Meth psychosis will only last as long as the effects of the drug for most people. Since meth’s half-life is around 11 hours, this can mean people experience meth psychosis for over 24 hours. Yet, for a small subset of people, psychotic symptoms can persist well after the effects of meth wear off.
Researchers estimate that roughly 17% of people who experience meth psychosis will continue to experience psychotic symptoms for up to three months or longer, even with no prior experiences of psychosis before initiating meth use. Two competing theories for why this is the case are: meth use may uncover ‘latent schizophrenia,’ and prolonged meth use may create symptoms similar to schizophrenia.
How To Help Someone With Meth Psychosis
The first step to helping somebody with meth psychosis is ensuring they stop using meth immediately. Next, try to encourage them to rest. It’s best not to argue with them over hallucinations or false beliefs. Telling them that something isn’t there or their beliefs are false is unlikely to snap them out of it. Acknowledging that their experience is troubling, and helping them to cope with it, is a more effective strategy than trying to break them free from psychosis through rational explanations.
Contact emergency medical services immediately if they become violent or you fear they may harm themselves or others.
Treatment for Meth Psychosis in South Jersey
For many people, the experience of meth psychosis is a wake-up call. It’s an indication that their use has spiraled out of control, and the only way to ensure it doesn’t happen again is to stop using meth and achieve abstinence. Yet substance use disorders can be incredibly difficult to break free from on your own. Fortunately, addiction treatment services are highly effective at helping people achieve recovery.
The Recovery Village Cherry Hill at Cooper has several tools and strategies to help people recover from meth-induced psychosis. Medical detoxification can help people overcome withdrawal symptoms, reduce psychotic symptoms and prepare for addiction treatment. Evidence-based therapies can help people build the coping skills and strategies they need to stay sober long-term.
Chaudhury, Suprakash. “Hallucinations: Clinical Aspects and Management.“>Hallucin[…]d Management.” Industrial Psychiatry Journal, 2010. Accessed August 22, 2022.
Glasner-Edwards, Suzette, and Larissa J. Mooney. “Methamphetamine Psychosis: Epidemiology and Management.“>Methamph[…]d Management.” CNS Drugs, December 2014. Accessed August 22, 2022.
Harding, Robert W., et al. “‘It’s Called Overamping’: Experiences of Overdose among People Who Use Methamphetamine.“>‘It’[…]hamphetamine.” Harm Reduction Journal, January 2022. Accessed August 22, 2022.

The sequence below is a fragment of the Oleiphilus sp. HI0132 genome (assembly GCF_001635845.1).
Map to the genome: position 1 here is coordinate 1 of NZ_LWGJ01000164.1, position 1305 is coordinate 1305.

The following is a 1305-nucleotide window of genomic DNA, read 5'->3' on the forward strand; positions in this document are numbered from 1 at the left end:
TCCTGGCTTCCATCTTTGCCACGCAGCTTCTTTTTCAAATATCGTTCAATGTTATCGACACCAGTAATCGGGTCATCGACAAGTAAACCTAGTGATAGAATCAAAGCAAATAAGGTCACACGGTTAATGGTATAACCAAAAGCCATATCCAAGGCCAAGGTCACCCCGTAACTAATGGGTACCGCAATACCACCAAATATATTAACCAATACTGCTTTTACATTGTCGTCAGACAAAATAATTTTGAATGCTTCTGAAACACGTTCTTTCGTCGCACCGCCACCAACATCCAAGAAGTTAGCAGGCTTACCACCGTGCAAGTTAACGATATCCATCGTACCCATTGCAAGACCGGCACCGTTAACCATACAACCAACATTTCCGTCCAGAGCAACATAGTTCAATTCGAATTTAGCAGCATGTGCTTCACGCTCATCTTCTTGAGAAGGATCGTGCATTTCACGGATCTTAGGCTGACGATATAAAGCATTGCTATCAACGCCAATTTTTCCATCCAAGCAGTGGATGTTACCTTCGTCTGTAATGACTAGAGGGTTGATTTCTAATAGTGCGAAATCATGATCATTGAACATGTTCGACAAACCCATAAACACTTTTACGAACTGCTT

Harris, Debra S., et al. “The Bioavailability of Intranasal and Smoked Methamphetamine.“>The Bioa[…]hamphetamine.” Clinical Pharmacology and Therapeutics, November 2003. Accessed August 22, 2022.
Hsieh, Jennifer H., et al. “The Neurobiology of Methamphetamine Induced Psychosis.“>The Neur[…]ed Psychosis.” Frontiers in Human Neuroscience, July 22, 2014. Accessed August 22, 2022.
Kiran, Chandra, and Suprakash Chaudhury. “Understanding Delusions.“>Understa[…]ng Delusions.” Industrial Psychiatry Journal, 2009. Accessed August 22, 2022.
McKetin Rebecca, et al. “Dose-related psychotic symptoms in chronic methamphetamine users: evidence from a prospective longitudinal study.“>Dose-rel[…]udinal study.” JAMA Psychiatry, March 2013. Accessed August 23, 2022.
National Institute on Drug Abuse. “What Are the Immediate (Short-Term) Effects of Methamphetamine Misuse?“>What Are[…]amine Misuse?” October 2019. Accessed August 22, 2022.
Li, Huabing, et al. “Methamphetamine Enhances the Development of Schizophrenia in First-Degree Relatives of Patients With Schizophrenia.“>Methamph[…]chizophrenia.” Canadian Journal of Psychiatry, February 2014. Accessed August 22, 2022.
Waters, Flavie, et al. “Severe Sleep Deprivation Causes Hallucinations and a Gradual Progression Toward Psychosis With Increasing Time Awake.“>Severe S[…]g Time Awake.” Frontiers in Psychiatry, July 10, 2018. Accessed August 22, 2022.
Winklbaur, Bernadette, et al. “Substance Abuse in Patients with Schizophrenia.“>Substanc[…]chizophrenia.” Dialogues in Clinical Neuroscience, March 2006. Accessed August 22, 2022.
The Recovery Village aims to improve the quality of life for people struggling with a substance use or mental health disorder with fact-based content about the nature of behavioral health conditions, treatment options and their related outcomes. We publish material that is researched, cited, edited and reviewed by licensed medical professionals. The information we provide is not intended to be a substitute for professional medical advice, diagnosis or treatment. It should not be used in place of the advice of your physician or other qualified healthcare provider.